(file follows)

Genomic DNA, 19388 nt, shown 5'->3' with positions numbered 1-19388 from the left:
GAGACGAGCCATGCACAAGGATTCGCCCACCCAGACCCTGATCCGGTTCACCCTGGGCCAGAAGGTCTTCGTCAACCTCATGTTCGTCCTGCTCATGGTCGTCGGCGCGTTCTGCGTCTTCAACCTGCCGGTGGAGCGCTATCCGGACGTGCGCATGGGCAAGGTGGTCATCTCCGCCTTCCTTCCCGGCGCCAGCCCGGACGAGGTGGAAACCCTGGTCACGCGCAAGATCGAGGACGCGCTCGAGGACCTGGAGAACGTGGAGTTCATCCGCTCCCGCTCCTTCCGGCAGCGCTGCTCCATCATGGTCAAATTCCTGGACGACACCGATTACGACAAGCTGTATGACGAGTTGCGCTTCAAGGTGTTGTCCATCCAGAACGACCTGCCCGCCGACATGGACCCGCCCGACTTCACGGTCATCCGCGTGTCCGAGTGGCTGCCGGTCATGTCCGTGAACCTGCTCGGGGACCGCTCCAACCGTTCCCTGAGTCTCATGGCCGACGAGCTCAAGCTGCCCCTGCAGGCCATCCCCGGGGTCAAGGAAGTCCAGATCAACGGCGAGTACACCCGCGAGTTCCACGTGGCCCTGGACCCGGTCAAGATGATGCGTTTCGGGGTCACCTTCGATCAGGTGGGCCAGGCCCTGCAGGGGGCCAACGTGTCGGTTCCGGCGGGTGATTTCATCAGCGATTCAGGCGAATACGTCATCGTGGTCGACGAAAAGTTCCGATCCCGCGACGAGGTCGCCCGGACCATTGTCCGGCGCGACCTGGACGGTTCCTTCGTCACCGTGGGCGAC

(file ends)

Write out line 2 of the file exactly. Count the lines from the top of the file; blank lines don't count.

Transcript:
GAGACGAGCCATGCACAAGGATTCGCCCACCCAGACCCTGATCCGGTTCACCCTGGGCCAGAAGGTCTTCGTCAACCTCATGTTCGTCCTGCTCATGGTCGTCGGCGCGTTCTGCGTCTTCAACCTGCCGGTGGAGCGCTATCCGGACGTGCGCATGGGCAAGGTGGTCATCTCCGCCTTCCTTCCCGGCGCCAGCCCGGACGAGGTGGAAACCCTGGTCACGCGCAAGATCGAGGACGCGCTCGAGGACCTGGAGAACGTGGAGTTCATCCGCTCCCGCTCCTTCCGGCAGCGCTGCTCCATCATGGTCAAATTCCTGGACGACACCGATTACGACAAGCTGTATGACGAGTTGCGCTTCAAGGTGTTGTCCATCCAGAACGACCTGCCCGCCGACATGGACCCGCCCGACTTCACGGTCATCCGCGTGTCCGAGTGGCTGCCGGTCATGTCCGTGAACCTGCTCGGGGACCGCTCCAACCGTTCCCTGAGTCTCATGGCCGACGAGCTCAAGCTGCCCCTGCAGGCCATCCCCGGGGTCAAGGAAGTCCAGATCAACGGCGAGTACACCCGCGAGTTCCACGTGGCCCTGGACCCGGTCAAGATGATGCGTTTCGGGGTCACCTTCGATCAGGTGGGCCAGGCCCTGCAGGGGGCCAACGTGTCGGTTCCGGCGGGTGATTTCATCAGCGATTCAGGCGAATACGTCATCGTGGTCGACGAAAAGTTCCGATCCCGCGACGAGGTCGCCCGGACCATTGTCCGGCGCGACCTGGACGGTTCCTTCGTCACCGTGGGCGAC